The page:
Bangkok city at twilight. Credit: 123rf
LAST night I was three blocks away from where the tragic bomb blast exploded at the Erawan Shrine in Bangkok.
Like so many nights when I am in the capital city, I stay at a nearby hotel and often walk around that same corner to capture the unique flavor of a truly special place. Call it routine or a beckoning call to the heart of Thailand’s great city.
I had opted for an early dinner at Central Embassy’s EatThai. Sitting with a friend and chatting over some wonderful food, messages started coming in on my iPhone about a bombing nearby. Looking around the eatery, dozens of faces were staring into the luminescent glow of smartphones and an eerie silence seemed to grasp the moment.
With more details of the event starting to roll in, my next move had to be contemplated given the nearest path back to the hotel was directly through ground zero. Roadways were being closed and my friend figured a quick trip home was our best move. I saw no other option but a walk up the street and play it by ear on how to best get through the chaotic maze.
The streets were somewhat quiet, yet bizarrely, tourists who were unaware of the nearby incident were wandering about, toting fast food bags and chattering about sights along the avenues. Nearing Amarin Plaza and the Rajprasong intersections, sirens howled, police blew whistles, traffic was redirected and the bright lights of camera phones nearly blinded me.
Getting near to the bomb site out of sheer necessity, the cordoned-off area was crowded and a helpful security officer guided me through a parking lot shortcut which led me safely back to my hotel. The general manager was in the lobby, surrounded by security staff, marshaling instructions and dealing with angst-ridden guests.
Riding up the elevator, as dashes of chill music set the mood, I thought back to the reality that in another thirty minutes, I would most likely have been walking right past the Erawan Shrine, returning back to the hotel after dinner as I so often do, taking in the street flavor. Was it luck, timing or the sheer randomness of life that took me out of harms way?
Travel for me is a true passion. Certainly it’s my work, but in reality, I love the exploration, experiences and diversity of discovery. It’s remained a constant my entire life. I often think that the inability to move about the world to new places and people would be the ultimate prison or confinement of my soul.
It’s far too early to explain or understand what is behind the Bangkok bomb except one clear motive – that killjoy known as terrorism. Terrorists would have us live in fear behind closed doors, hovering about in cramped corners, unwilling to leave the known for the unknown.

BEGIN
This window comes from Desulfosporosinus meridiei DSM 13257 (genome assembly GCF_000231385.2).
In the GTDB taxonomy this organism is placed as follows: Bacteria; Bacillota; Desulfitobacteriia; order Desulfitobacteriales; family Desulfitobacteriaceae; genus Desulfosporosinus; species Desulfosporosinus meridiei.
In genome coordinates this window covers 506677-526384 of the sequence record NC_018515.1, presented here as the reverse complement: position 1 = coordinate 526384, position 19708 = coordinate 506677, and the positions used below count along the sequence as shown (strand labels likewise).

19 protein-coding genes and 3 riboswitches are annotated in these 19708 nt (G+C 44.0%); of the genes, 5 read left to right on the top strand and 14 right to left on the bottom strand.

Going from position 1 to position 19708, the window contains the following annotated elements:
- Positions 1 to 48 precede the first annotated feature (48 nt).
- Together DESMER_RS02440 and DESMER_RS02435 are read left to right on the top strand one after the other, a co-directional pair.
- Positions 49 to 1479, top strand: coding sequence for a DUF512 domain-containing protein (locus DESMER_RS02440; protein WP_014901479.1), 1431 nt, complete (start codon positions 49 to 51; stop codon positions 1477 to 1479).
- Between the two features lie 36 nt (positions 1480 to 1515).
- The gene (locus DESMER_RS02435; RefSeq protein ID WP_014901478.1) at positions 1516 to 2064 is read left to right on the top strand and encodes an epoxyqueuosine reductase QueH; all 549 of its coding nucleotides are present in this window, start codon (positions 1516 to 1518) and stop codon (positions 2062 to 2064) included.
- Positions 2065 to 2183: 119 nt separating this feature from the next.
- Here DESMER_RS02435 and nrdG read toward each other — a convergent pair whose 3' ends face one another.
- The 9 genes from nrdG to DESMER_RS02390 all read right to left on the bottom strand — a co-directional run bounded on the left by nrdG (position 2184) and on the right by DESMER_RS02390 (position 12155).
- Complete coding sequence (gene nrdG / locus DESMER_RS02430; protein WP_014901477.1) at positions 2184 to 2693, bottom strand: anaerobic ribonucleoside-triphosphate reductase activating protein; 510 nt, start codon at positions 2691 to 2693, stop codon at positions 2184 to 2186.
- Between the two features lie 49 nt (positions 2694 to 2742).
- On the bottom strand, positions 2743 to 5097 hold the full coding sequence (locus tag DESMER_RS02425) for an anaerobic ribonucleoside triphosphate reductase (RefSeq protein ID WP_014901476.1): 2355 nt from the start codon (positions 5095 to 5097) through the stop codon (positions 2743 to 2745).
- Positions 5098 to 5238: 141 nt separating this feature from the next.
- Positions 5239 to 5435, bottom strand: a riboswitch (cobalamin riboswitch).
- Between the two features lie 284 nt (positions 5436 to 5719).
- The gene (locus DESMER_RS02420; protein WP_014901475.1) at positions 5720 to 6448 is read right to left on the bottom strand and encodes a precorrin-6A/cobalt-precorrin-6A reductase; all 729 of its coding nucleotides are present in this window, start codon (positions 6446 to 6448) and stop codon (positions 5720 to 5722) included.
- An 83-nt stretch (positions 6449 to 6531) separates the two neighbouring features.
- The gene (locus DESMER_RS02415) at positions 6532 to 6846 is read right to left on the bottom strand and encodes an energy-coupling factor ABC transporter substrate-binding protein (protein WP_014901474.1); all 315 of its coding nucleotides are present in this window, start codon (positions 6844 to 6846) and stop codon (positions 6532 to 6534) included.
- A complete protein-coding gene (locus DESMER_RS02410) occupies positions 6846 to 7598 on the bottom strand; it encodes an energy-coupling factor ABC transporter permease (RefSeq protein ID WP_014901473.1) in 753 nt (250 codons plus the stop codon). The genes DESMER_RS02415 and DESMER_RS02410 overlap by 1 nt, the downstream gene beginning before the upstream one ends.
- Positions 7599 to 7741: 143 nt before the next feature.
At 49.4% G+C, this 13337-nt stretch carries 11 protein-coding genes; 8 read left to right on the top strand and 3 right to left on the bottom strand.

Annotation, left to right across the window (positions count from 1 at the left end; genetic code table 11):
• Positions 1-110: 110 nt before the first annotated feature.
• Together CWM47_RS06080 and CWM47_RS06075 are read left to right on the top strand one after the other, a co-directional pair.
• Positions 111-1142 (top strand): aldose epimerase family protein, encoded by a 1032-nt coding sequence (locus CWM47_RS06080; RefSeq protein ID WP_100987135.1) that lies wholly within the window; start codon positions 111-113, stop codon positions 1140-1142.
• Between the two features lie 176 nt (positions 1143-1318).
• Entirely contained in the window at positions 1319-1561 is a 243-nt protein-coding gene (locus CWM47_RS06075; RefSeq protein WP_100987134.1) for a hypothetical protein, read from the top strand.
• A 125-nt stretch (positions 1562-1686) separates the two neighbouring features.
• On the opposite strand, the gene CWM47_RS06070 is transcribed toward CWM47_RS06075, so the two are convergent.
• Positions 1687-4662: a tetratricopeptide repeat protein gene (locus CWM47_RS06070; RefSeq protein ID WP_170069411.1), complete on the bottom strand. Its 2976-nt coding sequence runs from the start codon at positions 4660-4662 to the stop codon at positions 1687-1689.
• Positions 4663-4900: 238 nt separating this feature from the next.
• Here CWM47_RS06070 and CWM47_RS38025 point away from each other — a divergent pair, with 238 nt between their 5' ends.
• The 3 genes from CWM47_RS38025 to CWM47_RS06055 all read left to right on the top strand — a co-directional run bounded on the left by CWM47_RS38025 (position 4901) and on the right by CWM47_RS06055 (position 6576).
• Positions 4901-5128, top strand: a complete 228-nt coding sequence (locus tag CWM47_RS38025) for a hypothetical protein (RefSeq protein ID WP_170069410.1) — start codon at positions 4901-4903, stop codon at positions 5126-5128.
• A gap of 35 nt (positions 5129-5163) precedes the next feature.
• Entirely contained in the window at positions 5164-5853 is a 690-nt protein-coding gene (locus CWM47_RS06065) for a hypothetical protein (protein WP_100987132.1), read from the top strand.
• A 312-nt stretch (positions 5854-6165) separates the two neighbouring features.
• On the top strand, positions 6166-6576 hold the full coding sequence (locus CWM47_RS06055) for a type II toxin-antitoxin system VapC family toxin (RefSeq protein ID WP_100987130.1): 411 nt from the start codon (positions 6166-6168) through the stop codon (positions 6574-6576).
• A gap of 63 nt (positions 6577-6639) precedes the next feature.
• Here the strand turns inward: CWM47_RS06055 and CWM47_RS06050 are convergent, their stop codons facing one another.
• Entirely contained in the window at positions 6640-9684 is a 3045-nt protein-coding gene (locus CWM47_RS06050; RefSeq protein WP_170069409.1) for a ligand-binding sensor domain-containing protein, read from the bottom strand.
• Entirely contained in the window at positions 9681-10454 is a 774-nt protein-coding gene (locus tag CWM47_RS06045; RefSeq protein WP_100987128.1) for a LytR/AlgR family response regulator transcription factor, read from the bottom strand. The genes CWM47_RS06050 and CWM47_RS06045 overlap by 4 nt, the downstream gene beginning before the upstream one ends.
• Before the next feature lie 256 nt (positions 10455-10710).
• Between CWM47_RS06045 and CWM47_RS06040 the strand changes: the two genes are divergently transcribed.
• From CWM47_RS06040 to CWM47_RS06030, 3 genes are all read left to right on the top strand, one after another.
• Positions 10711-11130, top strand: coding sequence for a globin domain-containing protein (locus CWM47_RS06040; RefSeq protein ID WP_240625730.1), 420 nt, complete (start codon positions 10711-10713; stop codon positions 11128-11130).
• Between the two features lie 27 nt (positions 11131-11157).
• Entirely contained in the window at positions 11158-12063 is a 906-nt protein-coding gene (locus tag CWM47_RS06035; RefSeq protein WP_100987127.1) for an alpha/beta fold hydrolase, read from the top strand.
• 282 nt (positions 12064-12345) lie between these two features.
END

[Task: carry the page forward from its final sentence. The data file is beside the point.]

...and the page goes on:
As I sit on a plane this morning typing out my feelings in the light of day, after a long dark night, I can only vow that I will continue to visit Bangkok as often as I can. I will still stay in the same hotel which has been my home away from home so many times for the past eight years and that I will still walk past the Erawan Shrine and the Rajprasong intersection as part of my travels.
Travel is by nature a trip into the unknown, where terror attacks, plane crashes, shark bites and bad airplane food are just a few of the many dangers hanging over the heads of those who embark on journeys.
Bangkok remains one of the world’s greatest cities and it joins the ranks of New York and London and so many other places that have felt the blow of terror. Do I avoid those great metropolises of the West? No. So why should I avoid Bangkok?
I have no death wish of course. Syria and Yemen are not high on my travel plans and thrillseekers to war-torn areas are pure and simple idiots in my mind. There is no nicer term. But for me, Thailand does not belong in the same category, nor should it. My heart goes out to the dead and wounded tourists and nearby workers and innocent bystanders.
All I can say to Bangkok in this dark time is that you are not alone. I will be back again, standing next you in admiration and joy just like I always have. See you soon. My passion for travel remains undaunted, unflinching and absolute.
By Bill Barnett